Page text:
My grandmother, also the eldest of a large family of sisters, despised the Hoyles. Mrs James was not exempt. My grandmother’s father had been a farm manager, employed by a local magnate. He was a respectable, hard-working man of some substance in the community, unlike the allegedly feckless Mr Hoyle. According to my grandmother, Florence had ensnared Mr James with her pretty face, but that did not excuse her humble beginnings.
Florence, long widowed, had taken to her bed, for no other apparent reason than that she was tired of the effort of getting up every day. My grandmother delivered all her meals to her bedroom and sometimes sat there with her. When I visited I was expected to call in to see her before my departure. I never knew what to say. She would extend a plump, soft white hand from beneath the bedclothes and offer it to me. I’d shake it solemnly. Once, when I’d been reading a Regency novel, I held it to my lips and kissed it. She was momentarily surprised – I saw the gleam of interest in her eyes before her spirit died again.
Mrs James’s sons, both middle-aged gentlemen farmers, also performed duty visits. My grandmother and I were expected to call them ‘Mr Gordon’ and ‘Mr Jack’. In The Sandringham Mystery, Kevan de Vries, head of the de Vries empire, has his staff call him ‘Mr Kevan’. I lifted the idea from my experience of the two James brothers. I was about nine when I met them and could identify condescension when I encountered it.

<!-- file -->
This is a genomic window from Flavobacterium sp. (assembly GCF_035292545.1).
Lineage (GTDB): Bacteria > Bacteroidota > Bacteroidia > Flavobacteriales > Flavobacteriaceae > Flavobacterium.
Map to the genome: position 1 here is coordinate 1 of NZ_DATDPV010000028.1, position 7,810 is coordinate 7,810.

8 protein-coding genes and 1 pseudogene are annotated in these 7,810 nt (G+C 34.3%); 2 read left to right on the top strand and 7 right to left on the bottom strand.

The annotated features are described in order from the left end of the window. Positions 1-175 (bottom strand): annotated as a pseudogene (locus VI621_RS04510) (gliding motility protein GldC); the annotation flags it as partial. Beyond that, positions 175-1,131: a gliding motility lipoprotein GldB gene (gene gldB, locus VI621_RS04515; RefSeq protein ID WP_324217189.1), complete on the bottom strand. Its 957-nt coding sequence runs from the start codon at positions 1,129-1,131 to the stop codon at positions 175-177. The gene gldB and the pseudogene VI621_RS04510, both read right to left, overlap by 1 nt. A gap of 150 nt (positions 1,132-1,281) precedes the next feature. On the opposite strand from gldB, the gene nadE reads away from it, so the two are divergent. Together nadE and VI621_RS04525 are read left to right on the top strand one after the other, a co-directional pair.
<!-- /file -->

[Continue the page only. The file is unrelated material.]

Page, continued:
Hetty broadened our horizons immeasurably. Instead of going out for bike rides at weekends, we drove to local beauty spots – Bourne Woods, the river at Wansford, Barnack – and sometimes on nice days even further afield, to Hunstanton, Skegness and Sandringham.
Sandringham, the Queen’s Norfolk estate, consists of many acres of forest, most of which were already open to the public, though the house itself wasn’t. It was possible to visit the church. Both local people and visitors would wait outside the wall beyond the churchyard for glimpses of the royal family when they were in residence. I saw Princess Margaret once. She had the most astonishing violet-blue eyes.
I associate Sandringham particularly with the clear bright cold of Easter holidays and the drowsy late-summer warmth of blackberrying. The blackberries there were enormous and my brother and I would scratch the skin on our arms to ribbons trying to reach the best ones. Parts of the woods were deciduous, but the blackberries seemed to flourish in the areas where the pine trees grew, planted in squares and divided up by trails (‘rides’). When I was writing The Sandringham Mystery, I remembered vividly a clearing in the woods that had been made by the crossroads of two trails. In the novel, it is here that the body of a young girl is discovered, the start of a police investigation that not only reveals why she was murdered, but also uncovers some other terrible murders that took place in the past, in Sausage Hall itself. The Sandringham Mystery is published by Bloodhound Books today. I hope you will enjoy it.